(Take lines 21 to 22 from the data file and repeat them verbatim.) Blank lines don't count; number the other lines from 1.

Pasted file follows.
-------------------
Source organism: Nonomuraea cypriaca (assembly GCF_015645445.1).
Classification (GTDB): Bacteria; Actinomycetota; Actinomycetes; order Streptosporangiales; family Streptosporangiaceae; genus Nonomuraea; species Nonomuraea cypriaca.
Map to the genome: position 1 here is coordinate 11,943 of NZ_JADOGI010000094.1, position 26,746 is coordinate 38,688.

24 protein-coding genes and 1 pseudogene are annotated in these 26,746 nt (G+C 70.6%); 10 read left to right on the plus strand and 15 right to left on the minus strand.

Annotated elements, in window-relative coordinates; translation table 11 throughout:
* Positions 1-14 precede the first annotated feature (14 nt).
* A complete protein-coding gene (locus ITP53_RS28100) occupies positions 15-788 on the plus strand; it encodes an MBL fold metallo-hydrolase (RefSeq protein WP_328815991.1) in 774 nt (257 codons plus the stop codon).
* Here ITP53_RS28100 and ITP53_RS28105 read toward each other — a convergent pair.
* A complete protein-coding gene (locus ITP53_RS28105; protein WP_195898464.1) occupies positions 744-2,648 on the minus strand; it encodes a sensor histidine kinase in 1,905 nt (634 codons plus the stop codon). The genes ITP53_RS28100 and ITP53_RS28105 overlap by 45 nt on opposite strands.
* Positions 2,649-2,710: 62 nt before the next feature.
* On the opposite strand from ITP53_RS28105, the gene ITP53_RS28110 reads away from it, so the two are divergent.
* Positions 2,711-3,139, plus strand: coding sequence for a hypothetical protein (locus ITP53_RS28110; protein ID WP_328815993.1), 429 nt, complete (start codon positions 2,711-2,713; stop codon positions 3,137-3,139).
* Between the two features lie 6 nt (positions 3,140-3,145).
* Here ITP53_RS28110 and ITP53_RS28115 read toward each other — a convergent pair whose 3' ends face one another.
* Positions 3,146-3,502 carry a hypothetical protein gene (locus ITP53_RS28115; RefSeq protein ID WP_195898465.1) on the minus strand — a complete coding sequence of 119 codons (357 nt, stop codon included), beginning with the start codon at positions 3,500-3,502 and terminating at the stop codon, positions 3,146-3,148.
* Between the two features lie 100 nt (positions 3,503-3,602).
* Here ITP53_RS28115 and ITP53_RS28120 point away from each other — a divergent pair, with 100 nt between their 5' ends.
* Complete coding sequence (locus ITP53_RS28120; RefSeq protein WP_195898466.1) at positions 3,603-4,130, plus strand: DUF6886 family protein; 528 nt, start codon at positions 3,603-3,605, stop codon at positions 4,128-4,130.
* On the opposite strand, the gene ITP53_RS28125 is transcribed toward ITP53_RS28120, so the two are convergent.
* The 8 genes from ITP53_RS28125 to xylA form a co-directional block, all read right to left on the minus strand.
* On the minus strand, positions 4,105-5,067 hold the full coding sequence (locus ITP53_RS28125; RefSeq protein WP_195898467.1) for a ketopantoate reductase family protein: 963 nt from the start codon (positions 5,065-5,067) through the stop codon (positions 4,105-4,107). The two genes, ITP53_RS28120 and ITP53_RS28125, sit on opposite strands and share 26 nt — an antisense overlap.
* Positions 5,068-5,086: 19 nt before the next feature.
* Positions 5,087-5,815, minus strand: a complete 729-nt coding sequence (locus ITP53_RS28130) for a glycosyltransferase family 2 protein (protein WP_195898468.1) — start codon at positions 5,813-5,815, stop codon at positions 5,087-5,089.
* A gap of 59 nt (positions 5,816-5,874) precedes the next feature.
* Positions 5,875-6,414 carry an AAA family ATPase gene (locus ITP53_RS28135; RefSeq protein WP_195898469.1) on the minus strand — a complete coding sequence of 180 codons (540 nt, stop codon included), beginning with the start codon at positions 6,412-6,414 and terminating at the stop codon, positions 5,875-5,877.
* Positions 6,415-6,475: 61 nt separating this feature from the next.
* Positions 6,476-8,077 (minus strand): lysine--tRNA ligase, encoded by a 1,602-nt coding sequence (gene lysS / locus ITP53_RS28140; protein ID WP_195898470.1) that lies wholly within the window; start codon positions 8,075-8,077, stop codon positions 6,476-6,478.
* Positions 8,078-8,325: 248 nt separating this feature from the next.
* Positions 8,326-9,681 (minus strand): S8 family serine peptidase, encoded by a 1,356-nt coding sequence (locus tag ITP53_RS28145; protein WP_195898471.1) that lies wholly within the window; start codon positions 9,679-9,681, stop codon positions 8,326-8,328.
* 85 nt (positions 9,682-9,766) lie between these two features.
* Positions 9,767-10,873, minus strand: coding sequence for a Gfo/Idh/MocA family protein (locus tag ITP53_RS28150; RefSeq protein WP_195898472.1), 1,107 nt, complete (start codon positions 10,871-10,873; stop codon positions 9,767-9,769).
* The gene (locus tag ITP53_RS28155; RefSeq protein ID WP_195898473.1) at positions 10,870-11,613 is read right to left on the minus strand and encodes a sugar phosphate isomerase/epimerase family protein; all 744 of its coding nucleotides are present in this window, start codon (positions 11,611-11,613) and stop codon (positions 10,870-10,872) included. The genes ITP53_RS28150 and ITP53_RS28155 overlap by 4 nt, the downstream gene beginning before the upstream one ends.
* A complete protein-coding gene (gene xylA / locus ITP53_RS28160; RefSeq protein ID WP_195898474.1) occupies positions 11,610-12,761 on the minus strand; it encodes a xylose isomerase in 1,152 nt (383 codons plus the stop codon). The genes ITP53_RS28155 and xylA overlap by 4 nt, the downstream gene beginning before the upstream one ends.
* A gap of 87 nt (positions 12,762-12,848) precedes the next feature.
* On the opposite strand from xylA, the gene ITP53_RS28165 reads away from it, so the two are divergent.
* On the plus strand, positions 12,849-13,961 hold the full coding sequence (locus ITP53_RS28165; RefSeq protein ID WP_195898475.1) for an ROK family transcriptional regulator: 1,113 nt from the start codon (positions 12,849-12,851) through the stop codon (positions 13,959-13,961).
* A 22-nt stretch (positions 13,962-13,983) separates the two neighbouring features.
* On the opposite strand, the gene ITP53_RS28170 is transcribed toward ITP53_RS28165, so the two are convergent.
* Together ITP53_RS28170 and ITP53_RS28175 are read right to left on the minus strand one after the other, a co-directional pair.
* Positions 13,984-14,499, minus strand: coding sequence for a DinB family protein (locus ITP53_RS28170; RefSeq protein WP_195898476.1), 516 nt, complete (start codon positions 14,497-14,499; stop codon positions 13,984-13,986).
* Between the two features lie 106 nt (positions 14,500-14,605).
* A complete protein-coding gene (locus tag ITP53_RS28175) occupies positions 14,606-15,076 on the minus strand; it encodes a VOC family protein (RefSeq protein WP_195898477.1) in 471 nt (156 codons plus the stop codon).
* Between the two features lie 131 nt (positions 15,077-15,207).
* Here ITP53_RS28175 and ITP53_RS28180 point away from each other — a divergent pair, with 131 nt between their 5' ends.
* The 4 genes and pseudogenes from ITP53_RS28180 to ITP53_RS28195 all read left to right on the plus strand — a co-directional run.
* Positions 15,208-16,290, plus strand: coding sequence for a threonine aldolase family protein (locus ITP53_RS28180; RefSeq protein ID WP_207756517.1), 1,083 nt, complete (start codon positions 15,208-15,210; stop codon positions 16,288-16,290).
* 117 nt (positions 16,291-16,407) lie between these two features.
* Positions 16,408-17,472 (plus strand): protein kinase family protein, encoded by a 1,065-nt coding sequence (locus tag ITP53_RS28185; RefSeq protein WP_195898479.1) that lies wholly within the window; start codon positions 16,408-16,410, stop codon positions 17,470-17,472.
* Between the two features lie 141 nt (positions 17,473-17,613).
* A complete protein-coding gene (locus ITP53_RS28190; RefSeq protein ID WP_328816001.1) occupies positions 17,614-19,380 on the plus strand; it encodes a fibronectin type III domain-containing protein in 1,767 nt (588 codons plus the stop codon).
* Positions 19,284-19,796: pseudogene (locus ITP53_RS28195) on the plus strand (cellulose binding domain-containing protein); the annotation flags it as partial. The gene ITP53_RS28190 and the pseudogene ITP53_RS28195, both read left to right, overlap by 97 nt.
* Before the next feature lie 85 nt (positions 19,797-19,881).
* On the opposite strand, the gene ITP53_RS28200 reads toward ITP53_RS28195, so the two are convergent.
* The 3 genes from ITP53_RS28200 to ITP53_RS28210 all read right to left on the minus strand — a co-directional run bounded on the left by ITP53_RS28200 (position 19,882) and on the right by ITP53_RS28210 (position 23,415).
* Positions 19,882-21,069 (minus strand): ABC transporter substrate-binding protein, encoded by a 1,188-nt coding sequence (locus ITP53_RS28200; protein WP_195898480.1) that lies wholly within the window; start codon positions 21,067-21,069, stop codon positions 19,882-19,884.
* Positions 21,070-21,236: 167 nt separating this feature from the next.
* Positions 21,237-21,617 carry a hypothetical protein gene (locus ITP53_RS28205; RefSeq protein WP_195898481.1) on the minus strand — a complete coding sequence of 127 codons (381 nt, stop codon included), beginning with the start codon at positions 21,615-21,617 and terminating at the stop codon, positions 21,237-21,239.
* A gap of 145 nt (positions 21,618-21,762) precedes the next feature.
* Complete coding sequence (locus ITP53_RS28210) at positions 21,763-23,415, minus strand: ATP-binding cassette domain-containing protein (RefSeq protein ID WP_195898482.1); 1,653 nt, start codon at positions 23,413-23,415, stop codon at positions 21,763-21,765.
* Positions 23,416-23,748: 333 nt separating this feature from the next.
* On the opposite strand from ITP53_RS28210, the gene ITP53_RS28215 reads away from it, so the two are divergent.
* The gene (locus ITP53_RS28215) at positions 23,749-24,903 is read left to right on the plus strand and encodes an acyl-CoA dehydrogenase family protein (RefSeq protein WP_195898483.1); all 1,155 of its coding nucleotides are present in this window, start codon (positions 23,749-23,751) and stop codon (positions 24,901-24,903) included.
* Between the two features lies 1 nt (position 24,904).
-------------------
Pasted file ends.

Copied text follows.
* On the minus strand, positions 4,105-5,067 hold the full coding sequence (locus ITP53_RS28125; RefSeq protein WP_195898467.1) for a ketopantoate reductase family protein: 963 nt from the start codon (positions 5,065-5,067) through the stop codon (positions 4,105-4,107). The two genes, ITP53_RS28120 and ITP53_RS28125, sit on opposite strands and share 26 nt — an antisense overlap.
* Positions 5,068-5,086: 19 nt before the next feature.